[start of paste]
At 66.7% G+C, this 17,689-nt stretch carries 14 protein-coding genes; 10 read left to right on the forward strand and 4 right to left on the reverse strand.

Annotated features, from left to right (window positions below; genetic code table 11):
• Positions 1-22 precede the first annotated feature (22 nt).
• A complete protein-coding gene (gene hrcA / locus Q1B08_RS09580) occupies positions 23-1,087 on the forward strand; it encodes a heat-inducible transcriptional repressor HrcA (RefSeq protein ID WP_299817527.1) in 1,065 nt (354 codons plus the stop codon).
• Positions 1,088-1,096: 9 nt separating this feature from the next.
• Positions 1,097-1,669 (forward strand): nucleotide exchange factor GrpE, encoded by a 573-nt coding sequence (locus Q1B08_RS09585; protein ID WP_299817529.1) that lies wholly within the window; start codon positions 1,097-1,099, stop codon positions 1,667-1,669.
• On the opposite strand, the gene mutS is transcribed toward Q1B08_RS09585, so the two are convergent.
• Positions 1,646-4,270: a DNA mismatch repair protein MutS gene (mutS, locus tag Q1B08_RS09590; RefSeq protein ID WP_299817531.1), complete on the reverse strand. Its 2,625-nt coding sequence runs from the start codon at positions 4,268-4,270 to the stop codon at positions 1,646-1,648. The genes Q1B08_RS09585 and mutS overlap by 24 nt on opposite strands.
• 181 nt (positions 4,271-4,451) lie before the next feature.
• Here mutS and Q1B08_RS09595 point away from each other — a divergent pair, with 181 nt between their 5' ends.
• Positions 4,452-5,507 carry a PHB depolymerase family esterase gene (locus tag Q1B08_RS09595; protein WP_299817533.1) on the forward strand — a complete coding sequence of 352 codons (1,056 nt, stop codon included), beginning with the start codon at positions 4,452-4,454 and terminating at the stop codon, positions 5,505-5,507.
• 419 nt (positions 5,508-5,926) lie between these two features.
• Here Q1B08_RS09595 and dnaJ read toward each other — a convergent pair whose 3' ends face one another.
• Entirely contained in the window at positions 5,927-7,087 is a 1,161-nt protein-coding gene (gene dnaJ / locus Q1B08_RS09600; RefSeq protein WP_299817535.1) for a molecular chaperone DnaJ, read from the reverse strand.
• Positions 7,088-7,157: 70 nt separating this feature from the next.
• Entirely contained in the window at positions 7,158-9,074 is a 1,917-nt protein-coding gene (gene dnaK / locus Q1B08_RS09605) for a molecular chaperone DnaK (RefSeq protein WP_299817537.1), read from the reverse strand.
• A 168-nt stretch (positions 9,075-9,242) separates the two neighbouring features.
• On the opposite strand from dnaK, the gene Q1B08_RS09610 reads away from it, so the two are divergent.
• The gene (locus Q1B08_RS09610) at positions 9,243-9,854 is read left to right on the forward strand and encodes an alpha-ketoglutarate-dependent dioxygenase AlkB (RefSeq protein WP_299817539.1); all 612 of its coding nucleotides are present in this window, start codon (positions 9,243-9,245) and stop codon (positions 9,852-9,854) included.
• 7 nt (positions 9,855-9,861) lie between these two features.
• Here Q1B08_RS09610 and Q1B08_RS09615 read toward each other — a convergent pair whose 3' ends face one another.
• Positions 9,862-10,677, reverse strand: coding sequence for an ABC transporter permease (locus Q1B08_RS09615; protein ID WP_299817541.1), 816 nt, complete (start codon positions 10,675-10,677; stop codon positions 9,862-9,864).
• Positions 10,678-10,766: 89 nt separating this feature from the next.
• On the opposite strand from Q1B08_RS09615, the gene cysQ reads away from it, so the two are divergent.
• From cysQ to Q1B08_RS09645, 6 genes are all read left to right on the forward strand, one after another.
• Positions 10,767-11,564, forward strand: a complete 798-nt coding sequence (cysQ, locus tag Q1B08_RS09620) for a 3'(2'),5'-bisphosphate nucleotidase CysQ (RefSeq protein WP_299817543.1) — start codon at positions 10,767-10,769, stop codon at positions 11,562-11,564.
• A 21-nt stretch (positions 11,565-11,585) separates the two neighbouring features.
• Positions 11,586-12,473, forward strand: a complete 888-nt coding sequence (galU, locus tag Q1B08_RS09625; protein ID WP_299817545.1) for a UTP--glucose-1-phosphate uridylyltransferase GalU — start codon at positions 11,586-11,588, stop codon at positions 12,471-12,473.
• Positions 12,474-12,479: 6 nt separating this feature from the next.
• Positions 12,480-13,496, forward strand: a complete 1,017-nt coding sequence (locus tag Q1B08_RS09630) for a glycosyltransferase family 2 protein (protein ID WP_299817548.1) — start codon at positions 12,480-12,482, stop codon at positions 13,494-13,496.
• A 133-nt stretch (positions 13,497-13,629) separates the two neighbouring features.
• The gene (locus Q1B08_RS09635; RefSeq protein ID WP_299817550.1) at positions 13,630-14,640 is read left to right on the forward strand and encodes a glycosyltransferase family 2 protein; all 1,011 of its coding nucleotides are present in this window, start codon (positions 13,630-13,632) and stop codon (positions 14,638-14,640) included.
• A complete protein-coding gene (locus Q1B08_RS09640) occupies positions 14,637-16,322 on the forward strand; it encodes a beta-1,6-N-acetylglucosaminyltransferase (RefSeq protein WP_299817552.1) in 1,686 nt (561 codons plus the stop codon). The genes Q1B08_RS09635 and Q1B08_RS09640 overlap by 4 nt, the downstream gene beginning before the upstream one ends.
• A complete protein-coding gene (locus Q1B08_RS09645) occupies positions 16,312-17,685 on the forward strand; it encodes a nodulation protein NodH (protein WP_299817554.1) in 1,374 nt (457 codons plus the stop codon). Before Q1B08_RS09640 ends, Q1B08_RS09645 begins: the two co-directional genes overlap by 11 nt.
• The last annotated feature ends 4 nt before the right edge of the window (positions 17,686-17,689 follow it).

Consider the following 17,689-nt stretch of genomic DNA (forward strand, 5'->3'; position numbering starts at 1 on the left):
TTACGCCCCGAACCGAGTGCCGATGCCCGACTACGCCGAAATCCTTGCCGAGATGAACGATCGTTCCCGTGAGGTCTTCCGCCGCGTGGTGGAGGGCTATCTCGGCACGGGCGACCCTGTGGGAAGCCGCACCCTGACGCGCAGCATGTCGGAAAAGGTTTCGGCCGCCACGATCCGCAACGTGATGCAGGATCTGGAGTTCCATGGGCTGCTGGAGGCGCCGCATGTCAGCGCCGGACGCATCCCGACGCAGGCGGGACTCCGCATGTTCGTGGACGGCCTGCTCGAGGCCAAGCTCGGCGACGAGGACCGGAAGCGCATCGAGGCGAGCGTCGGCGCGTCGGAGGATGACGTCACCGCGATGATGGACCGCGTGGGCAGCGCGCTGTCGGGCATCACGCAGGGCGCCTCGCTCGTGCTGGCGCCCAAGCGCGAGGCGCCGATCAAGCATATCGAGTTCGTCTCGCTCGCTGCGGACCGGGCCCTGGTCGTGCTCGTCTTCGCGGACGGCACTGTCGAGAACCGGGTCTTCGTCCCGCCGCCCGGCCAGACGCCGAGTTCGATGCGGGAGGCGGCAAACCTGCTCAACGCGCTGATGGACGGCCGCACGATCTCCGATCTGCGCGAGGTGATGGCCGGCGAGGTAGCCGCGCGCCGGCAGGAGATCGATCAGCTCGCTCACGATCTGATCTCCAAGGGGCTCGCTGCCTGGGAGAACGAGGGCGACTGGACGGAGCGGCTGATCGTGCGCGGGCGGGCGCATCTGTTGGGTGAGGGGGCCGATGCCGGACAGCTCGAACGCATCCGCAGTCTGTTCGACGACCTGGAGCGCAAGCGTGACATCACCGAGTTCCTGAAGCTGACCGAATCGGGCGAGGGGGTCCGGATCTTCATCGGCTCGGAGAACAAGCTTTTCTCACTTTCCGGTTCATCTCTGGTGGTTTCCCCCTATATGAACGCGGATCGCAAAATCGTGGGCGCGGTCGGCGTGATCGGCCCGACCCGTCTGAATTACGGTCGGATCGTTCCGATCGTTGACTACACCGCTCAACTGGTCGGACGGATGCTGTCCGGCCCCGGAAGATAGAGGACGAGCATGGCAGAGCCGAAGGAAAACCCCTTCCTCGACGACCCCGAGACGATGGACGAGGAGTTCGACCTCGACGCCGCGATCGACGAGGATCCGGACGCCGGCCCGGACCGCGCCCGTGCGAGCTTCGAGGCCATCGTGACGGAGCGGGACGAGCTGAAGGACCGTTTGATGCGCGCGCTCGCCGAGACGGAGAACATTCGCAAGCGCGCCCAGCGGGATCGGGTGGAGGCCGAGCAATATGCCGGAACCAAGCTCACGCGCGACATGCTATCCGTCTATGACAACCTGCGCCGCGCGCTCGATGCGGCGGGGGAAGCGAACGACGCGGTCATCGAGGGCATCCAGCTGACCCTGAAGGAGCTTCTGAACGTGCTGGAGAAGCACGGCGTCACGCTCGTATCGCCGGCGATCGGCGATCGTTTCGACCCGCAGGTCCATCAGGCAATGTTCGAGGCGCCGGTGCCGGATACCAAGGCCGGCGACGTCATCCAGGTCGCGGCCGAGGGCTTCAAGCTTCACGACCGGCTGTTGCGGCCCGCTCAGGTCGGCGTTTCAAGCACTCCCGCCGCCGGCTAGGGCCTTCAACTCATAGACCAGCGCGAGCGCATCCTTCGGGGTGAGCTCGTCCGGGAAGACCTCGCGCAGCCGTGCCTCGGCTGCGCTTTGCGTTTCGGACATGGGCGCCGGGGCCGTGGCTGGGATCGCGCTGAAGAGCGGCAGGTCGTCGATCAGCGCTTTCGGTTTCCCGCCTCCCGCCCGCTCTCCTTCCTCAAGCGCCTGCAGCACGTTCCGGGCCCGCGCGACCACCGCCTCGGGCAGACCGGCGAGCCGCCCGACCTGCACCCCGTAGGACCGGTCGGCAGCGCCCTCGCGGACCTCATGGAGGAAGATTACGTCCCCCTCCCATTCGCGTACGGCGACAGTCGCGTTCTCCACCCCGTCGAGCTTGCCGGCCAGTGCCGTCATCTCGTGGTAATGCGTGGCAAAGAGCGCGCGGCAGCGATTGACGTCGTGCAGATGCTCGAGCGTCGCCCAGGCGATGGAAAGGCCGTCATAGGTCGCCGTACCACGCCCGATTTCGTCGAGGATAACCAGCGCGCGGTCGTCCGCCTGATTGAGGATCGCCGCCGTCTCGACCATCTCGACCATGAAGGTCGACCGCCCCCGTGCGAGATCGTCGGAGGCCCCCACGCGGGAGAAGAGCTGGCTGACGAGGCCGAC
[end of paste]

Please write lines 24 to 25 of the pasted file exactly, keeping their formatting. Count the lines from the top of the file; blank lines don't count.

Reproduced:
• On the opposite strand from Q1B08_RS09615, the gene cysQ reads away from it, so the two are divergent.
• From cysQ to Q1B08_RS09645, 6 genes are all read left to right on the forward strand, one after another.